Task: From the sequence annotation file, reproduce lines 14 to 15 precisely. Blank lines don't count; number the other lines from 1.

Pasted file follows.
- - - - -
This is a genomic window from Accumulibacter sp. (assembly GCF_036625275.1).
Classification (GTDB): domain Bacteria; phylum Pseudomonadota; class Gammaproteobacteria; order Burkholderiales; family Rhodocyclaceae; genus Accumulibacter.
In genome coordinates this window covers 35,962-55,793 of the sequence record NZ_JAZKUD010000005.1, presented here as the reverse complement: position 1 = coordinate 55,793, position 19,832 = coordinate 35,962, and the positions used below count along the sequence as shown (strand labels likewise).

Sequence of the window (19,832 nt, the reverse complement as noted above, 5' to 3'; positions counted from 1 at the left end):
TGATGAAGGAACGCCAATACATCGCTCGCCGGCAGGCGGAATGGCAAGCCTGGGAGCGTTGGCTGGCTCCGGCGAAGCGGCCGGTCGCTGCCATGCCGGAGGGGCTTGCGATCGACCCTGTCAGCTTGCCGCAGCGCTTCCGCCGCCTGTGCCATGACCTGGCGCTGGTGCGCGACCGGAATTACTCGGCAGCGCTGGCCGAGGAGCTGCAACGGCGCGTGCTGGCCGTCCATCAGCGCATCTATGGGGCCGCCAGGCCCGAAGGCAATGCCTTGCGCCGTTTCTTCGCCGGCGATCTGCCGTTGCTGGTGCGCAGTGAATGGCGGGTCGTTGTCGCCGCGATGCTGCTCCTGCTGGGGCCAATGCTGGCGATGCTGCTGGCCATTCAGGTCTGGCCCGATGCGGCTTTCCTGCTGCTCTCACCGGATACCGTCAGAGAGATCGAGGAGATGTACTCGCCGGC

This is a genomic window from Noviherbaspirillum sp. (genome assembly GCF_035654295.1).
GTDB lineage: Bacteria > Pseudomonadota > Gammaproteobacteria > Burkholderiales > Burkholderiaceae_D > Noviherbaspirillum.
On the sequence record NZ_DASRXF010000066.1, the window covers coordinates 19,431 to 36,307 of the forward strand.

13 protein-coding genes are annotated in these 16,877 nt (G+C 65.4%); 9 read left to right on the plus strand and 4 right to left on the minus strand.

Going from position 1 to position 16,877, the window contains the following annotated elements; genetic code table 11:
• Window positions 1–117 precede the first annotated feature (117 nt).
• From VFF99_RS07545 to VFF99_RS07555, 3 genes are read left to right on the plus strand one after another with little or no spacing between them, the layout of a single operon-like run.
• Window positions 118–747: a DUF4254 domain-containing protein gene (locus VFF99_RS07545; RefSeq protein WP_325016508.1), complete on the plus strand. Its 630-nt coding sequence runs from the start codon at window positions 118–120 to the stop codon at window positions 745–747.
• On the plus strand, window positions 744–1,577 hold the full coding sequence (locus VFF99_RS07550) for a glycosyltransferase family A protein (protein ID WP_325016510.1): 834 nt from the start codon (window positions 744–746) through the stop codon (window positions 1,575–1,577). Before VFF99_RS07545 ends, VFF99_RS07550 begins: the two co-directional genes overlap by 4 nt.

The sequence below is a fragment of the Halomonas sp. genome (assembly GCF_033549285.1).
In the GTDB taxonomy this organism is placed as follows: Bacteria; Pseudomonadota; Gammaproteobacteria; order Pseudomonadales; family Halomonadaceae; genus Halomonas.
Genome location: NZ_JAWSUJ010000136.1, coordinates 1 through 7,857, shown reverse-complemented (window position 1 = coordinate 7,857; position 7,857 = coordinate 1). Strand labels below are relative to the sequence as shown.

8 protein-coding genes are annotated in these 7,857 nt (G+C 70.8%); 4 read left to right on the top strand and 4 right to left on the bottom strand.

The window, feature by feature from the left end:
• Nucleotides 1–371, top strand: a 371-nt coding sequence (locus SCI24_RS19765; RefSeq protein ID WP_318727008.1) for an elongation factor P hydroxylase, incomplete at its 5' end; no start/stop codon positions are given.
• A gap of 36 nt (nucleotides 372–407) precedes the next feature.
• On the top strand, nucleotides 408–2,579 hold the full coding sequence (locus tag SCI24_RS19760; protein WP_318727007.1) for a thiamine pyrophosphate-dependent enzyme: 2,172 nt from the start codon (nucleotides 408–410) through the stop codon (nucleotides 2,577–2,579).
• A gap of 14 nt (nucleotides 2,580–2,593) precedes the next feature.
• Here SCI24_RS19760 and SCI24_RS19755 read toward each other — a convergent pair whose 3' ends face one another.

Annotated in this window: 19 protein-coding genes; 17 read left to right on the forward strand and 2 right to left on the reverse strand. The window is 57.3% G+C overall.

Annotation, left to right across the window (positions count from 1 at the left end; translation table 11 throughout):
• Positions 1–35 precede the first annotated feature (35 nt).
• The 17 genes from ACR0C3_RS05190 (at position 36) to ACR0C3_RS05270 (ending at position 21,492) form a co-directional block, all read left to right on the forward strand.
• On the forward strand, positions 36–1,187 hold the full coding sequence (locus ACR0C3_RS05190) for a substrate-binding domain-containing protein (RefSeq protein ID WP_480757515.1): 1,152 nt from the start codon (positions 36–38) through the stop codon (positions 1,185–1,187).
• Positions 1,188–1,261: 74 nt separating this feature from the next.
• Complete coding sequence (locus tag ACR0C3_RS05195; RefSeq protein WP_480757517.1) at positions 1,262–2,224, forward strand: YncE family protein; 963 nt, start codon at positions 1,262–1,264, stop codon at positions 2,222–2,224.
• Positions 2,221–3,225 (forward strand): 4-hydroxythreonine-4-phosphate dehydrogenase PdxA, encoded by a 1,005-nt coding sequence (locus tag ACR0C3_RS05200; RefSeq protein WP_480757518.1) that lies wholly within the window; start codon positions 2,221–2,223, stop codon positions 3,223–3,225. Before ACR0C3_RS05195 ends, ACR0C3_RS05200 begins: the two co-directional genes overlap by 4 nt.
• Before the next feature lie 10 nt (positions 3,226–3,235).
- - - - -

• On the plus strand, window positions 744–1,577 hold the full coding sequence (locus VFF99_RS07550) for a glycosyltransferase family A protein (protein ID WP_325016510.1): 834 nt from the start codon (window positions 744–746) through the stop codon (window positions 1,575–1,577). Before VFF99_RS07545 ends, VFF99_RS07550 begins: the two co-directional genes overlap by 4 nt.

The sequence below is a fragment of the Halomonas sp. genome (assembly GCF_033549285.1).